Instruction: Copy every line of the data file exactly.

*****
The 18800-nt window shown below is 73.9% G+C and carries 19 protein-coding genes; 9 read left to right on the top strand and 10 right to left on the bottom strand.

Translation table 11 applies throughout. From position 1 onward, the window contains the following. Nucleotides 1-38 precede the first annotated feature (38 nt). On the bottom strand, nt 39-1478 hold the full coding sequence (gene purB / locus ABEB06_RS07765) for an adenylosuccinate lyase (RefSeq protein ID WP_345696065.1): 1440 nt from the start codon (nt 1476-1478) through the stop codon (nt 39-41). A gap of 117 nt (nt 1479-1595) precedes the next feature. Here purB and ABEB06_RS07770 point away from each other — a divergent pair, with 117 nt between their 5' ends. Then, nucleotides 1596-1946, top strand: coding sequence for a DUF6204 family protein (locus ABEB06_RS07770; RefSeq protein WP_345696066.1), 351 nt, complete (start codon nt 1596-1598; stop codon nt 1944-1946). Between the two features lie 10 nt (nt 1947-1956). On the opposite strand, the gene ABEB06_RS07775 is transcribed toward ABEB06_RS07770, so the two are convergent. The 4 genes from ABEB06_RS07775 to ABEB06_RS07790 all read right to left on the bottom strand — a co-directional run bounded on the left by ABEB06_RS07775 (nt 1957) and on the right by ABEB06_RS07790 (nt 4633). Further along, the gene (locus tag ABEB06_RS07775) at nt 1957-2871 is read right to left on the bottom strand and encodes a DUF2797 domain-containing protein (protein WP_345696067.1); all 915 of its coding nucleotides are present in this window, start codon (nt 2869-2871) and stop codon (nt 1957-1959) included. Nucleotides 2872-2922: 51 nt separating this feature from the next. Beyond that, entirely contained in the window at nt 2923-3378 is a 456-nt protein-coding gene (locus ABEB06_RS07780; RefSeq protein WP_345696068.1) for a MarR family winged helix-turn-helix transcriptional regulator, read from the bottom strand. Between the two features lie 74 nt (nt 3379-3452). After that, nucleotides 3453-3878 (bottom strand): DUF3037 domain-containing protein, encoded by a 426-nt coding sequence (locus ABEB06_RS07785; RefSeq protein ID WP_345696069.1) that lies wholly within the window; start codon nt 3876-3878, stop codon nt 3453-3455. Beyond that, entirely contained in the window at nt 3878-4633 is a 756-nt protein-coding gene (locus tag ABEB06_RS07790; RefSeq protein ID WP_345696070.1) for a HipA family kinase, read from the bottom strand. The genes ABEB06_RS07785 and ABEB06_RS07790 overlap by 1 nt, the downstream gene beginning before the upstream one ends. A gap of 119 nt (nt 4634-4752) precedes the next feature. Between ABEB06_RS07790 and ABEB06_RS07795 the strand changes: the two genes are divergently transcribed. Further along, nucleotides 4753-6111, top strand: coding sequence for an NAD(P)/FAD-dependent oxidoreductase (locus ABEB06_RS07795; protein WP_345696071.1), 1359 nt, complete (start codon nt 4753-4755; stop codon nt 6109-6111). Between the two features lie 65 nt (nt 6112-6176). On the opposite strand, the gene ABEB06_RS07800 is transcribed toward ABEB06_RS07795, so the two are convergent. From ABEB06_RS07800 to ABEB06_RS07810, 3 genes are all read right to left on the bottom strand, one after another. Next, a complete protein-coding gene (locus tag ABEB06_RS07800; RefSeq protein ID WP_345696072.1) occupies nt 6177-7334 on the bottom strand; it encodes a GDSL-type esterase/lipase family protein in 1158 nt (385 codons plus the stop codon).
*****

The 18800-nt window shown below is 73.9% G+C and carries 19 protein-coding genes; 9 read left to right on the top strand and 10 right to left on the bottom strand.

Translation table 11 applies throughout. From position 1 onward, the window contains the following. Nucleotides 1-38 precede the first annotated feature (38 nt). On the bottom strand, nt 39-1478 hold the full coding sequence (gene purB / locus ABEB06_RS07765) for an adenylosuccinate lyase (RefSeq protein ID WP_345696065.1): 1440 nt from the start codon (nt 1476-1478) through the stop codon (nt 39-41). A gap of 117 nt (nt 1479-1595) precedes the next feature. Here purB and ABEB06_RS07770 point away from each other — a divergent pair, with 117 nt between their 5' ends. Then, nucleotides 1596-1946, top strand: coding sequence for a DUF6204 family protein (locus ABEB06_RS07770; RefSeq protein WP_345696066.1), 351 nt, complete (start codon nt 1596-1598; stop codon nt 1944-1946). Between the two features lie 10 nt (nt 1947-1956). On the opposite strand, the gene ABEB06_RS07775 is transcribed toward ABEB06_RS07770, so the two are convergent. The 4 genes from ABEB06_RS07775 to ABEB06_RS07790 all read right to left on the bottom strand — a co-directional run bounded on the left by ABEB06_RS07775 (nt 1957) and on the right by ABEB06_RS07790 (nt 4633). Further along, the gene (locus tag ABEB06_RS07775) at nt 1957-2871 is read right to left on the bottom strand and encodes a DUF2797 domain-containing protein (protein WP_345696067.1); all 915 of its coding nucleotides are present in this window, start codon (nt 2869-2871) and stop codon (nt 1957-1959) included. Nucleotides 2872-2922: 51 nt separating this feature from the next. Beyond that, entirely contained in the window at nt 2923-3378 is a 456-nt protein-coding gene (locus ABEB06_RS07780; RefSeq protein WP_345696068.1) for a MarR family winged helix-turn-helix transcriptional regulator, read from the bottom strand. Between the two features lie 74 nt (nt 3379-3452). After that, nucleotides 3453-3878 (bottom strand): DUF3037 domain-containing protein, encoded by a 426-nt coding sequence (locus ABEB06_RS07785; RefSeq protein ID WP_345696069.1) that lies wholly within the window; start codon nt 3876-3878, stop codon nt 3453-3455. Beyond that, entirely contained in the window at nt 3878-4633 is a 756-nt protein-coding gene (locus tag ABEB06_RS07790; RefSeq protein ID WP_345696070.1) for a HipA family kinase, read from the bottom strand. The genes ABEB06_RS07785 and ABEB06_RS07790 overlap by 1 nt, the downstream gene beginning before the upstream one ends. A gap of 119 nt (nt 4634-4752) precedes the next feature. Between ABEB06_RS07790 and ABEB06_RS07795 the strand changes: the two genes are divergently transcribed. Further along, nucleotides 4753-6111, top strand: coding sequence for an NAD(P)/FAD-dependent oxidoreductase (locus ABEB06_RS07795; protein WP_345696071.1), 1359 nt, complete (start codon nt 4753-4755; stop codon nt 6109-6111). Between the two features lie 65 nt (nt 6112-6176). On the opposite strand, the gene ABEB06_RS07800 is transcribed toward ABEB06_RS07795, so the two are convergent. From ABEB06_RS07800 to ABEB06_RS07810, 3 genes are all read right to left on the bottom strand, one after another. Next, a complete protein-coding gene (locus tag ABEB06_RS07800; RefSeq protein ID WP_345696072.1) occupies nt 6177-7334 on the bottom strand; it encodes a GDSL-type esterase/lipase family protein in 1158 nt (385 codons plus the stop codon).